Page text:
Église Notre Dame Saint-Vincent

The Église Notre Dame Saint-Vincent is a Roman Catholic church located in Lyon, on the banks of the Saône, quai Saint-Vincent, in the 1st arrondissement of Lyon. In 1984, it was classified as monument historique.[1]

Église Notre Dame Saint-Vincent
General view of the church
AffiliationRoman Catholic Church
District1st arrondissement of Lyon
Ecclesiastical or organizational statusCathedral
LocationLyon, France
Geographic coordinates45°46′02″N 4°49′45″E / 45.767352°N 4.829264°E / 45.767352; 4.829264

History edit

The church was built by Augustinian monks in 1759, when they were present in the area from the fourteenth century.[2] The plans of the church were drawn by Léonard Roux. It was finally completed on 4 June 1789 by Joseph Janin,[3] and was called Église Saint-Louis, as tribute to Louis Le Dauphin, who had contributed financially to its construction. A book called "Book of Accounts" was written to trace the entire history of the construction of the church. It took its current name in 1863.[4]

In 1793, the church served as hospital, then warehouse and gendarmerie.[3]

In 1933, Mortamet restored the church.[3] In 1941, a number of Lyon Catholics, Protestants and agnostics met fortnightly in the crypt of the Église Notre Dame Saint-Vincent to discuss in depth Hitler's Mein Kampf.[5] On 12 December 1987, the church was destroyed by fire, but was reopened on 29 November 1992 after a major renovation. The organ, installed on the platform, was inaugurated on 26 March 1995.[4]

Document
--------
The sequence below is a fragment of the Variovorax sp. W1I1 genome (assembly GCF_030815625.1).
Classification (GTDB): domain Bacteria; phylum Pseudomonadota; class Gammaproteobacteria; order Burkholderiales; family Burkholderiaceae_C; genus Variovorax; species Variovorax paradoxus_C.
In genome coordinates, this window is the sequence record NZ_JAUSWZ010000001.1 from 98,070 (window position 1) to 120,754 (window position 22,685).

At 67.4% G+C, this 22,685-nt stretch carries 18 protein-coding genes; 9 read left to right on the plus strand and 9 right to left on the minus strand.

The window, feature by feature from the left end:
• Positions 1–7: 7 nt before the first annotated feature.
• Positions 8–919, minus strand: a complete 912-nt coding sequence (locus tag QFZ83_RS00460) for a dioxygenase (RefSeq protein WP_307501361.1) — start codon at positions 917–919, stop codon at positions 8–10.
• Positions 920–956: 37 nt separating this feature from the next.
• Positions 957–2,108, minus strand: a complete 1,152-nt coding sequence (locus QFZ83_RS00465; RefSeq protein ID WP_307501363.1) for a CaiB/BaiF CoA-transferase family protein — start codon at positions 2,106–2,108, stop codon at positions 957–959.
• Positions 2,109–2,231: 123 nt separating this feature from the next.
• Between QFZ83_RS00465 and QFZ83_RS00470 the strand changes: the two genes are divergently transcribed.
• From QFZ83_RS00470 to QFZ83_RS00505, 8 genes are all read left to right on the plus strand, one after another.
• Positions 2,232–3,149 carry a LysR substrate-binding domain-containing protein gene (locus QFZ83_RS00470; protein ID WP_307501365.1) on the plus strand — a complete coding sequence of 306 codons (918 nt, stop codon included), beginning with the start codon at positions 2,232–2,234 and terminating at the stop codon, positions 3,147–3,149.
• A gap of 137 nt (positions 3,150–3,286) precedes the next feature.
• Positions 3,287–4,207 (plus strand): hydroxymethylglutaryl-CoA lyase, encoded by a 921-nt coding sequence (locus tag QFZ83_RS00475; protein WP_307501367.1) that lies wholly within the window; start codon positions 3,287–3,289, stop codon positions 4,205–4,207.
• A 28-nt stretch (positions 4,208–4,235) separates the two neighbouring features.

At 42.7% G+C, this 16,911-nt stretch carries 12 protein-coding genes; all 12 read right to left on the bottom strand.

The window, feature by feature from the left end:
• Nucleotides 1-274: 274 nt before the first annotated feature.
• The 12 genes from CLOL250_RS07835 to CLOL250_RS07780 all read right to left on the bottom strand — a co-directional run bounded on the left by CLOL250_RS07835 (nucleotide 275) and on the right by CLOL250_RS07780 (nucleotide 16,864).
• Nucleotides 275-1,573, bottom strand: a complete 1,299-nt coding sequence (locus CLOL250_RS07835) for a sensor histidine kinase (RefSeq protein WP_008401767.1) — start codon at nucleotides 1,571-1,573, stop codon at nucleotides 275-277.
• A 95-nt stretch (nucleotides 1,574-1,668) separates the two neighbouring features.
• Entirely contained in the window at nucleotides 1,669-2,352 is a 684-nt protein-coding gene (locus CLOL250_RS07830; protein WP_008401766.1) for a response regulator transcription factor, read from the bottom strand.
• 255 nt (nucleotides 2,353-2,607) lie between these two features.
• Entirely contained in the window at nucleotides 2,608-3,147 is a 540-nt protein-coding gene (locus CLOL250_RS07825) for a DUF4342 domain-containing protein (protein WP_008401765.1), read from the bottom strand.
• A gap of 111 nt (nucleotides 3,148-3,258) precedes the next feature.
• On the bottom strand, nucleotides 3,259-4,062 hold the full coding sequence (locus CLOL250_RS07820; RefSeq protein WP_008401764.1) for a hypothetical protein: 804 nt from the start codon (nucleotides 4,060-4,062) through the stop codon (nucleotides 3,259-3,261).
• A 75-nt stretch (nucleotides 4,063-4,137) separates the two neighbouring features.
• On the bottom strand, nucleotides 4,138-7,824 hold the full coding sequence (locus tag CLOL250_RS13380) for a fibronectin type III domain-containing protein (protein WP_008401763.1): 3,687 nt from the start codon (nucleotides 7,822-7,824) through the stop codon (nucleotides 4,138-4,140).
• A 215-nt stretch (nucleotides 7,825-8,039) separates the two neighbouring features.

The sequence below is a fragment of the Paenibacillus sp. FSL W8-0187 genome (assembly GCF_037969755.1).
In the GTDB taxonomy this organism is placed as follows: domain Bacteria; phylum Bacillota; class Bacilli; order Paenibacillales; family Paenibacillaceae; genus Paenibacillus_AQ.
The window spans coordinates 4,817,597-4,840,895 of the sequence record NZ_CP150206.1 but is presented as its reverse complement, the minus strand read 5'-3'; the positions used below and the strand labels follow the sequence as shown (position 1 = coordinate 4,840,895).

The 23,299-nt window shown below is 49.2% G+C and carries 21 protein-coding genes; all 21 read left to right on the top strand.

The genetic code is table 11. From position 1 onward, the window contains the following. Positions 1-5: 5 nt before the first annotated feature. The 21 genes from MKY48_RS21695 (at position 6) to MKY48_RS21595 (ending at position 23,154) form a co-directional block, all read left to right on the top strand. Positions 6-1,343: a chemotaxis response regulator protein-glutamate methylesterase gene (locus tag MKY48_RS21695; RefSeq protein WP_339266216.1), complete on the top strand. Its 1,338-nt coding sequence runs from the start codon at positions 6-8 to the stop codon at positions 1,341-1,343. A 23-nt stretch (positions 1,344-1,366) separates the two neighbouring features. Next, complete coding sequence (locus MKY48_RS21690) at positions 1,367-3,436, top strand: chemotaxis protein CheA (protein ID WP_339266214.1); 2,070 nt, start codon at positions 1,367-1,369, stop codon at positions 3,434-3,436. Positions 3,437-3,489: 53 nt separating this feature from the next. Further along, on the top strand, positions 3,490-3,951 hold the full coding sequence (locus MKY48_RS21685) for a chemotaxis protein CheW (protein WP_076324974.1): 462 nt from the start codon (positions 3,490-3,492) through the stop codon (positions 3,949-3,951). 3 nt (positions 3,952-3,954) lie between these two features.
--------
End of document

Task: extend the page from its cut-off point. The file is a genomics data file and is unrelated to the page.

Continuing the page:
Interior of the church

Architecture edit

Inside, there are 18 cylindrical columns in the nave and large rectangular windows in the dome.[3]

The facade of the church, decorated with a statue of the Virgin Mary and a frieze, was made by Charles Dufraine[6] and has a round arch and two Ionic columns.[3]

References edit

  1. ^ Base Mérimée: Eglise Saint-Vincent, Ministère français de la Culture. (in French)
  2. ^ Vanario, Maurice (1990). Les rues de Lyon à travers les siècles: XIVe au XXe (in French). ELAH. p. 21.
  3. ^ a b c d e Jacquemin, Louis (1985). Histoire des églises de Lyon, Villeurbanne, Vaulx-en-Velin, Bron, Vénissieux, Saint-Fons (in French) (2nd ed.). Lyon: Élie Bellier. pp. 99–100. ISBN 978-2-904547-07-2.
  4. ^ a b "Église Notre Dame Saint-Vincent – Un peu d'histoire..." (in French). Saint-Vincent-Saint-Paul. Retrieved 13 December 2009.
  5. ^ De Montclos, Xavier (1978). Églises et chrétiens dans la IIe Guerre mondiale (in French). Vol. 2. Centre régional interuniversitaire d'histoire religieuse. p. 455.
  6. ^ Bégule, Lucien; Bléton, Auguste (1902). L'Œuvre de Charles Dufraine, statuaire lyonnais (in French). p. 44.

External links edit